Our study demonstrates the effectiveness of NNRTI-based first-line regimens used at Korle-Bu Teaching Hospital for HIV-infected children. For 83.3% of the study participants, the first-line ART regimen was effective. At 24 months of follow-up, about 71% of our participants had viral load <400 copies/ml. Both absolute CD4 cell counts and CD4 cell percentages demonstrated a sustained immunologic response through 24 months of follow-up for all participants. Our findings are consistent with reports of effectiveness of ART in HIV-infected children from other countries in sub-Saharan Africa
Furthermore, we found high tolerance of the first-line ART regimen in our population based on the low levels of toxicity, and fewer regimen switches. Our rates of regimen switching and toxicity are comparable to previous studies in the region and in other resource-limited settings
[4, 6]. There were no deaths among the children during the study period. Most importantly, our rates of effectiveness, toxicity, and mortality are comparable to that reported among HIV-infected children in resource-rich countries. Therefore, the unprecedented global effort at scaling up HAART in resource-limited countries is paying off.
The rate of virologic treatment failure after at least 24 weeks was 16.7% among our study participants on their first-line regimen. This is consistent with previously reported rates in pediatric HIV cohorts from the sub-region ranging from 13% to 44%
[24–26]. First, consistent with other reports, we found low sensitivity of clinical and immunologic monitoring for detecting virologic treatment failure resulting in HIV drug resistance
[27–30]. Interestingly, only two of the virologic failures would have been captured by the WHO criteria for either immunologic or clinical failure – the gold standard for detection of treatment failure
. Second, consistent with limited number of studies on early virologic failure in children in sub-Saharan African, the median time to virologic treatment failure in our cohort was 7.8 months (range, 5.5 to 27.6 months)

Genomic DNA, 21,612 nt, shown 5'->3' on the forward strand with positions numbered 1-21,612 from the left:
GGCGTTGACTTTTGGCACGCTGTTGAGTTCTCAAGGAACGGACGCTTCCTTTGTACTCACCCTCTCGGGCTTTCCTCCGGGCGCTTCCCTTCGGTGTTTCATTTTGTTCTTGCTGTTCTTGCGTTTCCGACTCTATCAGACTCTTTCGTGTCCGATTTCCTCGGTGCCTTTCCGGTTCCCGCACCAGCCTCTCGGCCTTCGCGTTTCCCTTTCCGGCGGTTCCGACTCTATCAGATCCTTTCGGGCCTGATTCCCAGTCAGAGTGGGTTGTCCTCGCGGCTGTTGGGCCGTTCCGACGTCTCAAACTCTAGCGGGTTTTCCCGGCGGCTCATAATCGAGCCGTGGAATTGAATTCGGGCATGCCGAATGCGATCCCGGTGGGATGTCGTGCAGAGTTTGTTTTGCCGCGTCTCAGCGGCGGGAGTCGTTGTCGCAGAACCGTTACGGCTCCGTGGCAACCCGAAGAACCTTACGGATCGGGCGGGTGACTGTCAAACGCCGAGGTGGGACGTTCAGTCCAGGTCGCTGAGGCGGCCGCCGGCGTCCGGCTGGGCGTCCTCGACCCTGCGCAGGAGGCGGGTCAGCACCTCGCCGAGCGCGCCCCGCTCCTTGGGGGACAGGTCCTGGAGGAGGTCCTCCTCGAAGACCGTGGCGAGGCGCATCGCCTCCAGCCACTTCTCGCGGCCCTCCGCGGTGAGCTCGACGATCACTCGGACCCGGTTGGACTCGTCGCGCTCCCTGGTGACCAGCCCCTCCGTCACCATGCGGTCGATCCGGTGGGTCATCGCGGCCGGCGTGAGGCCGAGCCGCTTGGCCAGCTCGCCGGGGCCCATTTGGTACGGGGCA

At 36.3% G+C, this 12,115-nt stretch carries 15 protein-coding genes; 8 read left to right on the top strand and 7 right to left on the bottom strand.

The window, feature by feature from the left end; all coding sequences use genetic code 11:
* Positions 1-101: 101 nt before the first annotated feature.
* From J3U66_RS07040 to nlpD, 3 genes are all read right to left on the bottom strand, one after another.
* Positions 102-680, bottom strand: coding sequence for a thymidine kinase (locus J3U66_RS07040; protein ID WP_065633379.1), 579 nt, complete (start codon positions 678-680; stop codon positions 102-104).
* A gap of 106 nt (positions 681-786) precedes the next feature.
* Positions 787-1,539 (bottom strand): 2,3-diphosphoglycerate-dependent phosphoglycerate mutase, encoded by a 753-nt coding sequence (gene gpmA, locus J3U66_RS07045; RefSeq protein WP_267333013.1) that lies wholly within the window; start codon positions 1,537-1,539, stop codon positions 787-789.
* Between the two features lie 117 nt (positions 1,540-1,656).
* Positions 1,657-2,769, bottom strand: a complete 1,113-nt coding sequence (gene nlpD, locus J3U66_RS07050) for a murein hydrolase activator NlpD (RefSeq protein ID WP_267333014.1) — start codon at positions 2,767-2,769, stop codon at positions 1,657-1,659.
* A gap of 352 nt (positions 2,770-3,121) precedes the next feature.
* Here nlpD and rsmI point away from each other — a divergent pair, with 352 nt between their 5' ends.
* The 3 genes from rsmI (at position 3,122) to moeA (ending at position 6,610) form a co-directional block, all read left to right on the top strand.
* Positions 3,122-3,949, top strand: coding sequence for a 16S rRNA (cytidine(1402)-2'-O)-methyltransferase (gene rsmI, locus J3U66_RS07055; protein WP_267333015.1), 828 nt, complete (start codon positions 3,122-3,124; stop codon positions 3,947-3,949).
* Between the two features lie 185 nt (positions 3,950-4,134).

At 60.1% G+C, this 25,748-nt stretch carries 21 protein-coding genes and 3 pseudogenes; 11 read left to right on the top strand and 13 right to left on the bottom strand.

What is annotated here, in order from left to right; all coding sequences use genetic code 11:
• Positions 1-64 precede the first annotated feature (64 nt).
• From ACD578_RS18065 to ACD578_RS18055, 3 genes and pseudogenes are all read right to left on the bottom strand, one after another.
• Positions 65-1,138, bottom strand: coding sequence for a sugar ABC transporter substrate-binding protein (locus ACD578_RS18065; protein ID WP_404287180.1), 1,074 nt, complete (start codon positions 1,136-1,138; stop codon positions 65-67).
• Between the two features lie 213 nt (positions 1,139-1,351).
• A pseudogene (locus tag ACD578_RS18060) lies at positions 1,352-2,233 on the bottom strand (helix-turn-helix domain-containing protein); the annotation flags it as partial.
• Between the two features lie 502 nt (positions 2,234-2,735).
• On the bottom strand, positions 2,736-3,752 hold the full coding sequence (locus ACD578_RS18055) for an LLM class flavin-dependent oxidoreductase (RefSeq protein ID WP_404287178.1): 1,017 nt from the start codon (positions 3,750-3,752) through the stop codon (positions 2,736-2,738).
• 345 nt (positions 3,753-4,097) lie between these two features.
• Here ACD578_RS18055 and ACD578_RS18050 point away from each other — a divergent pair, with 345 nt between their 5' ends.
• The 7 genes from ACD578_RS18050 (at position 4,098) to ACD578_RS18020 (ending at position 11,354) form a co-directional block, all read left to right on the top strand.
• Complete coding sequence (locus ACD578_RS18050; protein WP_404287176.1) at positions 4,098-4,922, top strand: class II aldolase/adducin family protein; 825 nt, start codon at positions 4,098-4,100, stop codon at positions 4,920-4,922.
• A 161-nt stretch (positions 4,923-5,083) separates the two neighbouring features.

[24, 25, 30]. Adje-Toure et al found that 58% of a cohort of children in Abidjan with detectable viral load after three to five months on therapy harbored HIV DRMs
. Therefore, if decisions regarding treatment failure are based solely on clinical or immunologic criteria, most of these children could accumulate multiple DRMs before they are switched to a second-line regimen. Taken together, in the absence of routine virologic testing, HIV-infected children starting ART are at risk for undetectable virologic failure with concomitant development of multiple DRMs that will limit their options for effective second-line regimens.
At virologic failure, 67% of the children harbored viruses with ≥ 1 DRMs, and dual-class resistance was observed in 50% with M84V/K103N being the predominant resistance pathway. Most importantly, our study adds to the limited data on the contribution of early virologic failure to evolution of DRMs in HIV-infected children in sub-Saharan Africa
. Furthermore, we observed that the pattern and evolution of resistance mutations is consistent with the components of the first-line regimen as previously reported
[24, 25, 32]. This is valuable information for treatment programs in resource-limited countries in procurement of first- and second-line regimens. Our findings and that of others underscore the urgent need for implementation of viral load monitoring of HIV treatment programs in sub-Saharan Africa to prevent accumulation of DRMs